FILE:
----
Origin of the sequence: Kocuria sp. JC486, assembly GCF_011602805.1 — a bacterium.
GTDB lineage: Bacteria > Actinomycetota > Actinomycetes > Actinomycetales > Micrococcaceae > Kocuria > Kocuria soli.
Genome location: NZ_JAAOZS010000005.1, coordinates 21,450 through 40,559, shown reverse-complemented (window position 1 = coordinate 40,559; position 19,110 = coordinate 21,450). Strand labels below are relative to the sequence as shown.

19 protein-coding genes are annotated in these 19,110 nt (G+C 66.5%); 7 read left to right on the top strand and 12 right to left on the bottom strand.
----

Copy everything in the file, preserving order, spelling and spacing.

Origin of the sequence: Kocuria sp. JC486, assembly GCF_011602805.1 — a bacterium.
GTDB lineage: Bacteria > Actinomycetota > Actinomycetes > Actinomycetales > Micrococcaceae > Kocuria > Kocuria soli.
Genome location: NZ_JAAOZS010000005.1, coordinates 21,450 through 40,559, shown reverse-complemented (window position 1 = coordinate 40,559; position 19,110 = coordinate 21,450). Strand labels below are relative to the sequence as shown.

19 protein-coding genes are annotated in these 19,110 nt (G+C 66.5%); 7 read left to right on the top strand and 12 right to left on the bottom strand.